Google Image Search is widely used to find images, gifs, infographics, and more. There have been many changes to the layout and image quality throughout the year but one thing has remained the same: people use image search as a tool for website discovery.
As a website owner, you frequently use images throughout your website copy to add engagement; these images are indexed in Google Image Search which attaches your content to the picture. Generally, individuals would need to select ‘View Source’ in order to see the page which doesn’t make it the most important factor in SEO but can certainly give you a trickle of site traffic which may lead to an affiliate sale.
SEO principles can be applied to images to increase their “ranking” in the image search; if you happen to brand and tag your images than you could, in practice, build brand exposure (not just traffic).
The following is a list of to-do items to ensure your images rank well within the image search listing and a few additional tips to convert those image seekers into full site readers.
The SEO Factors that Matter (for Images)
SEO, for images, follow many of the same principles that you’d conduct when applying the strategies to a Web page in the sense that it comes down to proper keyword usage to help search engines identify the content of the image (since, after all, they’re just computers).
- File Name Structure – The file name is where you’d utilize keywords, the most, so take the time to write specific descriptions of the image. For example: if it is a picture of a red rose in a vase than the file name could be red-rose-in-vase.jpg.
- File Extension – There are many file extensions and formats for images including .jpg, .png, .gif – – all are perfectly fine to use but do keep in mind that some individuals may seek certain formats for their image needs.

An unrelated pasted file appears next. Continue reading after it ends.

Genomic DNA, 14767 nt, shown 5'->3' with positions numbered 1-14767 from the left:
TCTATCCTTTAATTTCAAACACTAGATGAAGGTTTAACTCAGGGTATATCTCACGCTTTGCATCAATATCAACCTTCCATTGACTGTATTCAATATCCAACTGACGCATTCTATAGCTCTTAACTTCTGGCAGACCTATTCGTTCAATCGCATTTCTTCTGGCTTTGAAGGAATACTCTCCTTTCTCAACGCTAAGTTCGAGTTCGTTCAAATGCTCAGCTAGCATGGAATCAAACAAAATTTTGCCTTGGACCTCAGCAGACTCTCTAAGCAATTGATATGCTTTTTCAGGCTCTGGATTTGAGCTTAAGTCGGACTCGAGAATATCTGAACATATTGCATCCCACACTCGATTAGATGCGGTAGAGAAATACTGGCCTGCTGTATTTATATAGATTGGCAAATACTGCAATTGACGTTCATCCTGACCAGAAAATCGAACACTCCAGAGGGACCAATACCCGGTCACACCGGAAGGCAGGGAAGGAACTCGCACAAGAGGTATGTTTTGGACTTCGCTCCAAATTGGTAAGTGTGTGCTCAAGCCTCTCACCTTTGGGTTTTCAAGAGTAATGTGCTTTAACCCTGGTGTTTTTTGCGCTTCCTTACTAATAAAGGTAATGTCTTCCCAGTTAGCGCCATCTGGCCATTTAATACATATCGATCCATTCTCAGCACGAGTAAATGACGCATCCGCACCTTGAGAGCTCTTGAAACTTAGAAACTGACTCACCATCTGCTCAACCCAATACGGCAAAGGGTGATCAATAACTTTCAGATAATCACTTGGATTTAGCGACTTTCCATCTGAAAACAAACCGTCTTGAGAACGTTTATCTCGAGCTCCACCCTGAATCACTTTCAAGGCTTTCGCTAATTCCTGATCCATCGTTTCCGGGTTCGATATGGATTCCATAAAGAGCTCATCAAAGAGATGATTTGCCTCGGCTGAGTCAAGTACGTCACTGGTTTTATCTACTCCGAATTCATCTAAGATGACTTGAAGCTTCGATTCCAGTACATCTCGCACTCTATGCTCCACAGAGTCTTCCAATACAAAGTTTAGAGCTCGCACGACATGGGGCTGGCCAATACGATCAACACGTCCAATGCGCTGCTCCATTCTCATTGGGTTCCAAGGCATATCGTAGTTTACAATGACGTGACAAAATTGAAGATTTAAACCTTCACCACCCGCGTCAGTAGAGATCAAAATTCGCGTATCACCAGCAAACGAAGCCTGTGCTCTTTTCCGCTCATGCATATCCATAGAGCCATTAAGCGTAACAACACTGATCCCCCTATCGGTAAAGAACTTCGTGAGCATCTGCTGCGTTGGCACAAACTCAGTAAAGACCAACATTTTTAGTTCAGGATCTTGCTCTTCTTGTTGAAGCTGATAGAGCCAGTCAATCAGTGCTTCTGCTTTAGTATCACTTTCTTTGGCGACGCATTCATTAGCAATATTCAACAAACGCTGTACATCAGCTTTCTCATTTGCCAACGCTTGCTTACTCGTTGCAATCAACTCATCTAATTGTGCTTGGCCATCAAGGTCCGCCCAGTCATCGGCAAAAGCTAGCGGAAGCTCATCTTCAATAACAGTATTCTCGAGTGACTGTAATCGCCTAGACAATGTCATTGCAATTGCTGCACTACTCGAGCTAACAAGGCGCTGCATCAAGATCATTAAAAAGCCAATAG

- File Description/Details – If you truly want to go the extra mile than fill in all of the image information by accessing its ‘details’ properties; do this by right clicking an image, select the ‘properties’ option, open the ‘details’ tab, and proceed to fill in any and all information such as ‘date taken’, ‘subject’, ‘camera’ details, and even ‘rating’; this may add a lot of extra time to the image SEO but some of these can play an important factor in copyright and ownership of your images.
- Image Size – The bigger, the better. Remember that there isn’t much value to someone if they’re seeking a detailed look at a product but it’s the size of a thumbnail. If you can afford the server load (or tools to improve site speed) than go with very large images or at least link to the full size image from within the description/link.
- Context – It’s equally important to fit your image within the right context of your Web copy. Place your images in appropriate areas of your site where relevant keywords are used such as under headings, next to lists, or within specific areas of the topic – – doing so will help search engines understand how the image relates to the Web copy.
Converting the Image Seekers
The use of Google Image Search as a means for regular web traffic is truly just a flip of the coin (you can’t expect it to be a reliable source). There is, however, a smart way to get the most from images and that’s through branding.
- Infographics are a great choice for branding because they can be themed and tagged with your logo, website URL, and overall marketing message. People seeking these types of images may then visit your full website if you provide quality information. Likewise, fellow website owners may seek these infographics for their content creation which may lead to an attribution link back to your website which gives you better traction in the organic Google search.
- Animated Gifs are very popular these days due to the explosive rise of image macros and memes; you could consider taking some time to create (or commission) custom/unique animated gifs that many individuals may find entertaining or helpful. Then you’ll gain the same opportunities as mentioned with the infographics.
- Pricing may also aid in converting image seekers especially if they are trying to find large images of products they wish to purchase; a bit of branding, pricing, and shipping options is much like a full page ad you’d find in magazines – – the helpfulness of having all of the product information right in the image saves the individual time from having to further explore and research their buying options.
Overall, SEO for images really comes down to taking a few extra moments to add the proper information and using the images in appropriate places in your web copy. As noted, it may not be an incredible source of traffic but the small effort certainly does trickle visitors to your site, and going the extra mile to create unique images can certainly turn the image seekers into buyers.